Director: Justin Barber.
Cast: Chelsea Lopez, Luke Spencer Roberts, Justin Matthews, and Florence Hartigan.
Phoenix Forgotten is a movie I never saw a trailer for, was not very well-received by critics, and did not receive a wide theatrical release. So, naturally, I was curious about it. It tells the story of a woman who’s determined to uncover the truth about what happened to her older brother, who disappeared along with two other teens back in 1997. This event occurred a few days after her sixth birthday, when she and the rest of her family witnessed strange lights appear in the night sky.
The movie was inspired by a UFO sighting that occurred in the skies over Phoenix, Arizona on March 13th, 1997, an event which was witnessed by thousands. The sighting captured the fascination of local teenager Josh Bishop (Luke Spencer Roberts), the kid who witnessed it during his sister’s birthday party, and he teamed up with his friends Ashley Foster (Chelsea Lopez) and Mark Abrahams (Justin Matthews) to investigate it further.
They get a couple of theories about what happened that night, including two astronomers who believe the lights were nothing more than flares released by F-18s from a nearby Air Force base. Unsatisfied with that explanation, they decided to hike out to the area where the lights were last seen in hopes of maybe seeing them again. And that is, of course, the last time they were ever seen.
Their case has left the authorities baffled. They found their car abandoned, but in working order. There was no signs of foul play, and the video camera that Josh was carrying around didn’t show any footage of any harm coming to them. Another question eventually surfaces: Could Josh have been carrying a second camera around with him at the time? And if so, where was it?
It should go ahead and be said that Phoenix Forgotten is a found footage movie, and director Justin Barber does interesting things visually with the 90s footage. While it was shot on modern digital cameras, Barber uses special-effects to alter the footage, and the footage was then copied to VHS tapes and re-digitized during editing. The result is a movie that legitimately looks like it was filmed on a lo-fi camera from the 90s, and costume designer Aggie Guerard Rodgers’ work helps to sell the 90s look. I was actually convinced I was watching footage that was filmed back in the 90s.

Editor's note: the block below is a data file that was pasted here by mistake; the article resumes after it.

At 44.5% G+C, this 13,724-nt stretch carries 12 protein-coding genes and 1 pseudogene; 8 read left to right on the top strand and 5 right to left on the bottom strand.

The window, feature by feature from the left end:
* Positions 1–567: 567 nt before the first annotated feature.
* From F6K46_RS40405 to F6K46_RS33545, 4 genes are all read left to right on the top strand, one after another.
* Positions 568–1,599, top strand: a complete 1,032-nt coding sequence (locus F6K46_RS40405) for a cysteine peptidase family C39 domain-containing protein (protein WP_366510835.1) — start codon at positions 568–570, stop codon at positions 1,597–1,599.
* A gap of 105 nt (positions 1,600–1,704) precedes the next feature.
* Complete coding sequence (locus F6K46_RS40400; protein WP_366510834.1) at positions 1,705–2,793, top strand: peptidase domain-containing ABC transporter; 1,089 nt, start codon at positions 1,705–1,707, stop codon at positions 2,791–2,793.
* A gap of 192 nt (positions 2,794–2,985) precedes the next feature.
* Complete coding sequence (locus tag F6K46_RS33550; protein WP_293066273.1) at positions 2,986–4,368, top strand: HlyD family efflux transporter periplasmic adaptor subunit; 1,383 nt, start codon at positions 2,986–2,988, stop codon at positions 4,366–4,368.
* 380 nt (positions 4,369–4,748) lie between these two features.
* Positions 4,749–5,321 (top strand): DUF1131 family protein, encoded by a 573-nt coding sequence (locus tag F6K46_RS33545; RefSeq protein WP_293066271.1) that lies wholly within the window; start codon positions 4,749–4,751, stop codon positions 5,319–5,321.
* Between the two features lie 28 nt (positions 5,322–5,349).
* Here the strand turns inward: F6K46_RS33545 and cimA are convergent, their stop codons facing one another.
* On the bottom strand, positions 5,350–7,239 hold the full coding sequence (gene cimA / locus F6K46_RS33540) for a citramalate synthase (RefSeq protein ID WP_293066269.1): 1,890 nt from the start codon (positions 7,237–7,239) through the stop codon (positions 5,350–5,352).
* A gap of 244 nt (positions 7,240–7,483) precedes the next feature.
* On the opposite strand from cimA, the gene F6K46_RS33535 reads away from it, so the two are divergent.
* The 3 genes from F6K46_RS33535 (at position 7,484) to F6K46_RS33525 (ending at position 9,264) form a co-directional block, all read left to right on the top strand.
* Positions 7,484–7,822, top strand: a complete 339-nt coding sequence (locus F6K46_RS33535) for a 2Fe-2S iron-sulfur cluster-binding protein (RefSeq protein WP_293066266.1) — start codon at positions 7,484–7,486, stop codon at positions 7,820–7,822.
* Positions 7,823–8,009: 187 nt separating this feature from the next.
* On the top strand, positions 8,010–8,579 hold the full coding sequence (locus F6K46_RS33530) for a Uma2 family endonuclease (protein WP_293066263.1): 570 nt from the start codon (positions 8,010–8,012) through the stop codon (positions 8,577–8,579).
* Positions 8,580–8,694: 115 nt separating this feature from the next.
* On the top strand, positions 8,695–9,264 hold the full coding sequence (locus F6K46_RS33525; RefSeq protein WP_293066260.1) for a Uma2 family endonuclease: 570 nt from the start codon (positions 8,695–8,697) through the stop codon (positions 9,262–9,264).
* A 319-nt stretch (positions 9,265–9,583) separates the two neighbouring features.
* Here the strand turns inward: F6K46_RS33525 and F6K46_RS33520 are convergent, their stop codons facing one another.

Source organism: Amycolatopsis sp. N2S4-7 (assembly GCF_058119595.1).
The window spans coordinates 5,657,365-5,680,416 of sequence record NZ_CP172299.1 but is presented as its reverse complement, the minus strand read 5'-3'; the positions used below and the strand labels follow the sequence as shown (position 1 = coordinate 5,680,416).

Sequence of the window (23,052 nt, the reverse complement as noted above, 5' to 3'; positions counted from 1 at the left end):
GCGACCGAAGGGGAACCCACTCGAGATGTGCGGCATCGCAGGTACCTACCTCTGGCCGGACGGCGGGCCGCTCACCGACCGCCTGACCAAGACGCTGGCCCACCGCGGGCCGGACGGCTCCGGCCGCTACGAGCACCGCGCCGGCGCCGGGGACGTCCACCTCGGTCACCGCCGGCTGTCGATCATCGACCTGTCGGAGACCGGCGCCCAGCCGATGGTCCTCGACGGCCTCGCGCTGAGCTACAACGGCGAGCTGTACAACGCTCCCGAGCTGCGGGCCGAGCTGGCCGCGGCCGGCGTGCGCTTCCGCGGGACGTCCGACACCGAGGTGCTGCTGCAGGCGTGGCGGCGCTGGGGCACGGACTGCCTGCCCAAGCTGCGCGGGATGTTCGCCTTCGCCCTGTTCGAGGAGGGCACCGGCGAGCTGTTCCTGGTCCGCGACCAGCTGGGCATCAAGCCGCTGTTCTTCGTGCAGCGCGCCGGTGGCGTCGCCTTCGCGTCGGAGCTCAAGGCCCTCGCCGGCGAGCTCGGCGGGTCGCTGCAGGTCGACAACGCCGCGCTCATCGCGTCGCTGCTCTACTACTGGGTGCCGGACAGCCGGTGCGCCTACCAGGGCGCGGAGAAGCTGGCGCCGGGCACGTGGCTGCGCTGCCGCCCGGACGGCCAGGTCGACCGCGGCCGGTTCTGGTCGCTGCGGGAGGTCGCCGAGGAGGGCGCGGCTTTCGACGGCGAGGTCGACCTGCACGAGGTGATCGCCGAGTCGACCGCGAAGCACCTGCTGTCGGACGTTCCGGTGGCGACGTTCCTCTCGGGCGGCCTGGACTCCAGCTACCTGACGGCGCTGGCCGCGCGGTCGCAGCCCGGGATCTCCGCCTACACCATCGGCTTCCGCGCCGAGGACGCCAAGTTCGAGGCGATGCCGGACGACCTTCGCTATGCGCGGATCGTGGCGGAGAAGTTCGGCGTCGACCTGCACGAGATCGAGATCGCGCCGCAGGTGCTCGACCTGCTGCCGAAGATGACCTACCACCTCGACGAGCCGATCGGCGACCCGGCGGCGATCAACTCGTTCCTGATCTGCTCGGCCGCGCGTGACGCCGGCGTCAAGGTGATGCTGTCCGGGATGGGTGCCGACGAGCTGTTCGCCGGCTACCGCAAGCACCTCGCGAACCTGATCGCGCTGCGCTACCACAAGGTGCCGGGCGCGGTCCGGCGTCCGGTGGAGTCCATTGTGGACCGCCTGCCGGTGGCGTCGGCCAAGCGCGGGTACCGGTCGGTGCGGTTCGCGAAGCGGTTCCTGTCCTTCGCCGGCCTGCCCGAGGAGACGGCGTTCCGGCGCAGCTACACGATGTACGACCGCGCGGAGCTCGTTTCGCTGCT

The modern day scenes follow Josh’s sister Sophie (Florence Hartigan) as she makes a documentary about her brother’s disappearance. After interviewing loved ones of the two teens and dishonest politicians, she eventually discovers the second camera people were wondering existed, and credit Barber and co-writer T.S. Nowlin for not immediately showing us the footage from the second camera. It adds to the gripping sense of mystery Barber’s established by that point. When a general from the aforementioned Air Force Base tells her not to release the footage from the second camera, our interest is piqued. What could possibly be on that camera that the US Air Force doesn’t want to let out? More to the point, why would they trust her not to release the footage simply because they told her not to?
For the majority of the film, Phoenix Forgotten is an engaging mystery, well-acted and written, with some convincing special-effects (the lights in the night sky do have an eerie quality about them). It isn’t until we see what’s on the second camera that the movie loses its way. The shaky camera becomes head-ache inducing, the performances turn amateurish, and the visuals effects go way over-the-top (especially during the scene set within an empty mobile home out in the desert). For the brisk 80 minutes that the movie plays out, Phoenix Forgotten certainly does its job and keeps you engaged, but it’s unlikely that you’ll remember it for very long once the end credits start rolling.
Final Grade: ** ½ (out of ****)
Rated PG-13 for disturbing images, profanity, teenage smoking and drinking